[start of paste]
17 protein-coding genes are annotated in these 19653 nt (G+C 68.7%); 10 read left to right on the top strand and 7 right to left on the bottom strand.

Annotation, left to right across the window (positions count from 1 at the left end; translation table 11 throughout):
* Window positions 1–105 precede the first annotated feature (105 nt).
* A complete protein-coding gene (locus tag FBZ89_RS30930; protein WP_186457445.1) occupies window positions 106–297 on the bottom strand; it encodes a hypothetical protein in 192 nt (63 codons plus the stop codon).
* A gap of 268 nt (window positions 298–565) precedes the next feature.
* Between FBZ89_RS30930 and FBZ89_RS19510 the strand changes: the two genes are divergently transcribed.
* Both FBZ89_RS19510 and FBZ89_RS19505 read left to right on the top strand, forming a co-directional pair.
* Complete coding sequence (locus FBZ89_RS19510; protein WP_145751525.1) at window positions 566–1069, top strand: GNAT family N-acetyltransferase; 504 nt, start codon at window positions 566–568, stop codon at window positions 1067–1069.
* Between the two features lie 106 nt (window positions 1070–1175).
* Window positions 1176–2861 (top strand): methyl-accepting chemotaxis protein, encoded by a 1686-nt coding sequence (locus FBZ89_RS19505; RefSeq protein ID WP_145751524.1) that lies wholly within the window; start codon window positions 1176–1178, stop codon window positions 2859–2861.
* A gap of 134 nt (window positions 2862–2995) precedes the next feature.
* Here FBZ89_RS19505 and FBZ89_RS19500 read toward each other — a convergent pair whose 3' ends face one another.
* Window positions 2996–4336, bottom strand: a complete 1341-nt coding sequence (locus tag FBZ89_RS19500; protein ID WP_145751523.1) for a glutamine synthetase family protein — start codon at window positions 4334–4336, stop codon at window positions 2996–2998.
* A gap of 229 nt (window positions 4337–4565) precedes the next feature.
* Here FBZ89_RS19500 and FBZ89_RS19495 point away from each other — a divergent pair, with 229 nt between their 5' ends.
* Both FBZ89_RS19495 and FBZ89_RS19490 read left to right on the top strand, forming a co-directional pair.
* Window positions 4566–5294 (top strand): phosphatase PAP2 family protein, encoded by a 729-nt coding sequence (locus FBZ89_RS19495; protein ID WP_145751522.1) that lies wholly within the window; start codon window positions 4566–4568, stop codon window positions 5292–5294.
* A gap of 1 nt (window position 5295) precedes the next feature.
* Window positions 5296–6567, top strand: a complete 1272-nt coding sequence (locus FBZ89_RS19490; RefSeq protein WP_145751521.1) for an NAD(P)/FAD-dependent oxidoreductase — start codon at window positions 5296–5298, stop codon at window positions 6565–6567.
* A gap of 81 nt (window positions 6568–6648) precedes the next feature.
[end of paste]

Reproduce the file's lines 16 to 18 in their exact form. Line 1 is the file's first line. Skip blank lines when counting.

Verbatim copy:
* Both FBZ89_RS19495 and FBZ89_RS19490 read left to right on the top strand, forming a co-directional pair.
* Window positions 4566–5294 (top strand): phosphatase PAP2 family protein, encoded by a 729-nt coding sequence (locus FBZ89_RS19495; protein ID WP_145751522.1) that lies wholly within the window; start codon window positions 4566–4568, stop codon window positions 5292–5294.
* A gap of 1 nt (window position 5295) precedes the next feature.